...Stray Cat Theatre's co-production with Tempe Center for the Arts is well directed with two actresses who exquisitely deliver nuanced performances full of heightened, raw and deep emotions.
Director Tracy Liz Miller and her cast of Alison Campbell and Shari Watts, as Heather and Corryn, respectively, do well to portray the weight these women feel concerning the guilt and pain that the secrets and truths involve and how it almost consumes both characters. Both come across as dynamic and intelligent women who are good people just trying to do what is right, they make choices and decisions that turn out to be bad.
Watts has the flashier of the parts and is a firecracker in her expressive words and facial expressions. Corryn says that she hasn't slept for 72 hours, and Watts' slightly disheveled look and frantic behavior are perfect in evoking this frazzled woman. It's also clear from Watts' solid line delivery that, while Corryn clearly believes in her son's right of self-expression for writing what he did, at first she blames Gidion's death on Heather's reaction for expelling her son and the aftermath of that decision. Yet we see in Watts' steady tone that Corryn also realizes deep down that she believes she could have been a better mother to Gidion and possibly stopped his death from happening. In Watts' superb performance, even though it's clear Corryn is still in denial of what happened, we know that this guilt is something that will haunt her for the rest of her life.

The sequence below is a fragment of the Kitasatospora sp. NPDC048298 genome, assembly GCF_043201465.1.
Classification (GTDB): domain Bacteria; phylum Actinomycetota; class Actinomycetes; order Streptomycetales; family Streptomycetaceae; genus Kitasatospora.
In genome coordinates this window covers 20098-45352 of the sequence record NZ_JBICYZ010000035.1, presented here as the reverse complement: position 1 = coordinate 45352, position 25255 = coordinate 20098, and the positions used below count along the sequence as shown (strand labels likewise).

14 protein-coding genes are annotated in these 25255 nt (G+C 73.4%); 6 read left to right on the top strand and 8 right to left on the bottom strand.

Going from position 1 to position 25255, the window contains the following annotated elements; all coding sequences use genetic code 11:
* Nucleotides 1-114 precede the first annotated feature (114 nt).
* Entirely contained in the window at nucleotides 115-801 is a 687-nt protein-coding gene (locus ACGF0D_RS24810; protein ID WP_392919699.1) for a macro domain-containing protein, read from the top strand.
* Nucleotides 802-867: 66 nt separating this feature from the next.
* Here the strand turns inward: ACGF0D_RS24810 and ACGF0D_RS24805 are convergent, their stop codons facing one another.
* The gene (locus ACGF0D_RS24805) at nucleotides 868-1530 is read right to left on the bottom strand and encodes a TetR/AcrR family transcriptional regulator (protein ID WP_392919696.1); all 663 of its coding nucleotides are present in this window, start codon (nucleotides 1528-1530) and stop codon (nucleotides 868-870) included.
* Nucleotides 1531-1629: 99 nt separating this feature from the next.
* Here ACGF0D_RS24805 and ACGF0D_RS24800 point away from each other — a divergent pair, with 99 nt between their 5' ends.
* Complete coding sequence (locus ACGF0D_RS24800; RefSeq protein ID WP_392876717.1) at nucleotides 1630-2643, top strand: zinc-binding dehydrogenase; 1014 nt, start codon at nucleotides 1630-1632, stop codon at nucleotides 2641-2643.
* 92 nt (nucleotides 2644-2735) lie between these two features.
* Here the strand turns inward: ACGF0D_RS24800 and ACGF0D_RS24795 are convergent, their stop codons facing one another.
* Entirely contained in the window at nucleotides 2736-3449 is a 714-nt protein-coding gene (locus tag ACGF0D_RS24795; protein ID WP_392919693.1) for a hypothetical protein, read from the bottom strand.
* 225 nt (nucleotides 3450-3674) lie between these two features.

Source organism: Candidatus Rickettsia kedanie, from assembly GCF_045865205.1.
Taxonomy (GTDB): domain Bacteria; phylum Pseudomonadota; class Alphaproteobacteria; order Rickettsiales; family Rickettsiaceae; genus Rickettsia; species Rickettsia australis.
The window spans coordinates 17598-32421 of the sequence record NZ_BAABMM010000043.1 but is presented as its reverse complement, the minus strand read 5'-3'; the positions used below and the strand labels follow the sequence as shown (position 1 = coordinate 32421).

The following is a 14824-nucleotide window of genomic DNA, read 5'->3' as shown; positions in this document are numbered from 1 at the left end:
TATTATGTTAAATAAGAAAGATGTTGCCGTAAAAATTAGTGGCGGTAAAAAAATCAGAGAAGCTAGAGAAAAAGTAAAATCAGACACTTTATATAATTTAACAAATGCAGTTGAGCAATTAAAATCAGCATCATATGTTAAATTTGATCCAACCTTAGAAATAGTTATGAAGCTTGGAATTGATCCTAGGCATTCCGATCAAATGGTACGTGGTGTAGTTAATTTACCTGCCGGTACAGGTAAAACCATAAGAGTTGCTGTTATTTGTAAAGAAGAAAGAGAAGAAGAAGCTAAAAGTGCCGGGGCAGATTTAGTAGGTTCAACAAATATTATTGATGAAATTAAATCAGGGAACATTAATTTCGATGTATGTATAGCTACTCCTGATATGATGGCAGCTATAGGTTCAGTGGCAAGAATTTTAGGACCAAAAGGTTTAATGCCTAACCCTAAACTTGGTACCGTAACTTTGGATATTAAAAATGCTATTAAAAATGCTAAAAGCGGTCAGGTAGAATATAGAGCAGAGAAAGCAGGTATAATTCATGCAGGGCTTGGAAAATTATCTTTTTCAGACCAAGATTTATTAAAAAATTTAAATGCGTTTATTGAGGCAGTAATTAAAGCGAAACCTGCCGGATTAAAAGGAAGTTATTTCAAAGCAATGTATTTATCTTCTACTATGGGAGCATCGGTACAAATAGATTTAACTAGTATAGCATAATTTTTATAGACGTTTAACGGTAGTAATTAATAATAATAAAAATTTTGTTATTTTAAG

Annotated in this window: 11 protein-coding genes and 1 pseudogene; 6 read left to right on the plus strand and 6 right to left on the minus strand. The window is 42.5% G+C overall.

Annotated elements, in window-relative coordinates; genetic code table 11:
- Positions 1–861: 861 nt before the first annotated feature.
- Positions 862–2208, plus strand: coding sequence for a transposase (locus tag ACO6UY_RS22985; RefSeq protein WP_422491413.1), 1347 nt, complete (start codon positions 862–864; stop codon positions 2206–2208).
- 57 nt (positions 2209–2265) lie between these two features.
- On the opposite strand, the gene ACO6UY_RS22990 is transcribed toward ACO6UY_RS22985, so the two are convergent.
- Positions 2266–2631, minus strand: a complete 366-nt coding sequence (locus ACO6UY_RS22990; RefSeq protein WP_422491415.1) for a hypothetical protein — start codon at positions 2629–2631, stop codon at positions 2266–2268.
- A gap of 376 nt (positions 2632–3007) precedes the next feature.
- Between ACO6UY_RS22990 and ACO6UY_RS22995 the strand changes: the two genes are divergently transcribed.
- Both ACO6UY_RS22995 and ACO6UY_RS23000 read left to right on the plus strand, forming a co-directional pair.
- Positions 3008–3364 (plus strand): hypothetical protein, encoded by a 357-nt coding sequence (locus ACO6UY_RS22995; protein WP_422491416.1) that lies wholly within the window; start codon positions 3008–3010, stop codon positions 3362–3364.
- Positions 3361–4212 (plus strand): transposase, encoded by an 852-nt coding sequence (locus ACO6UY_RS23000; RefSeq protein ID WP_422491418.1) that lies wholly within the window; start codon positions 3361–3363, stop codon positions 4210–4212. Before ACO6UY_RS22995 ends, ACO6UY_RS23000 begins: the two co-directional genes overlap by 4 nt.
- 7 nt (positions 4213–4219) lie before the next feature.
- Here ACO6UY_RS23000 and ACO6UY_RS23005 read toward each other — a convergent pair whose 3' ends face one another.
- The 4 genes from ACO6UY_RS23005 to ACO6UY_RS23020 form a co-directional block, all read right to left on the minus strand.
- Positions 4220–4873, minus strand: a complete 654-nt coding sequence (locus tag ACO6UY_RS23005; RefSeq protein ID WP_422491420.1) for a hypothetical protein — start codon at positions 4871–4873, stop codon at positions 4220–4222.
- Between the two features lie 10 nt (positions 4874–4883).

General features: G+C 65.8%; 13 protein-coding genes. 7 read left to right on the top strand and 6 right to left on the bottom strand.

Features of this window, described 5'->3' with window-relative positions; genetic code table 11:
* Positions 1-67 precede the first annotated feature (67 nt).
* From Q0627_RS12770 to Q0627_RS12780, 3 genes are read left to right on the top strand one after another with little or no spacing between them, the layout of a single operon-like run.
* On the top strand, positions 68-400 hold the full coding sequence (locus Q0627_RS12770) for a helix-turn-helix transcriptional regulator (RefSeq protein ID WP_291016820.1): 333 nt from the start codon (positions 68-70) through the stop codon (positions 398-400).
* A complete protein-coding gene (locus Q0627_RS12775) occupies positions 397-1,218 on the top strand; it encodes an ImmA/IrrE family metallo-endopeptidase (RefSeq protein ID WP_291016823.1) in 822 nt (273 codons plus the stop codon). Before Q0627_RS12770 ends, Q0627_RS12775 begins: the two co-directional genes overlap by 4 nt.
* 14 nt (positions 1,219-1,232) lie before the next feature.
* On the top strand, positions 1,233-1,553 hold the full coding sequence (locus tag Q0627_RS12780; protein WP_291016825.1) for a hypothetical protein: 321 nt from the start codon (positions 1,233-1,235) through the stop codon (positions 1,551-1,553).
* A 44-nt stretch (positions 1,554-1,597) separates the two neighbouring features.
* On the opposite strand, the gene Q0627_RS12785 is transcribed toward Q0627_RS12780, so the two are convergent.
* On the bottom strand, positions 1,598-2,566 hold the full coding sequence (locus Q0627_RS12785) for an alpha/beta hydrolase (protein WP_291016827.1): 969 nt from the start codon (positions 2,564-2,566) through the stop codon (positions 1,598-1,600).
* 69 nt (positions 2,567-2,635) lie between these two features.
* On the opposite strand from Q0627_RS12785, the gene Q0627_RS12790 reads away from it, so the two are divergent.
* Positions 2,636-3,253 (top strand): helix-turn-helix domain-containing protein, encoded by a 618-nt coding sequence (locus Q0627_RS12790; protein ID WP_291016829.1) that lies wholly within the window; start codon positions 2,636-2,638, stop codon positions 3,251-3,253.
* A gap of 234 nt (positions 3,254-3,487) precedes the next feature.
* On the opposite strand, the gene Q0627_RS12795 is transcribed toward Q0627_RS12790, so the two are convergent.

Campbell does well to portray the level-headed nature of Heather. The discomfort she feels in initially having this conversation with Corryn, which is beautifully portrayed in the moments of silence, lets us see that Heather is processing what to say and how to respond to Corryn without it being confrontational and while staying within the limits of what she's allowed to say. It is a straightforward, honest and well thought out portrayal.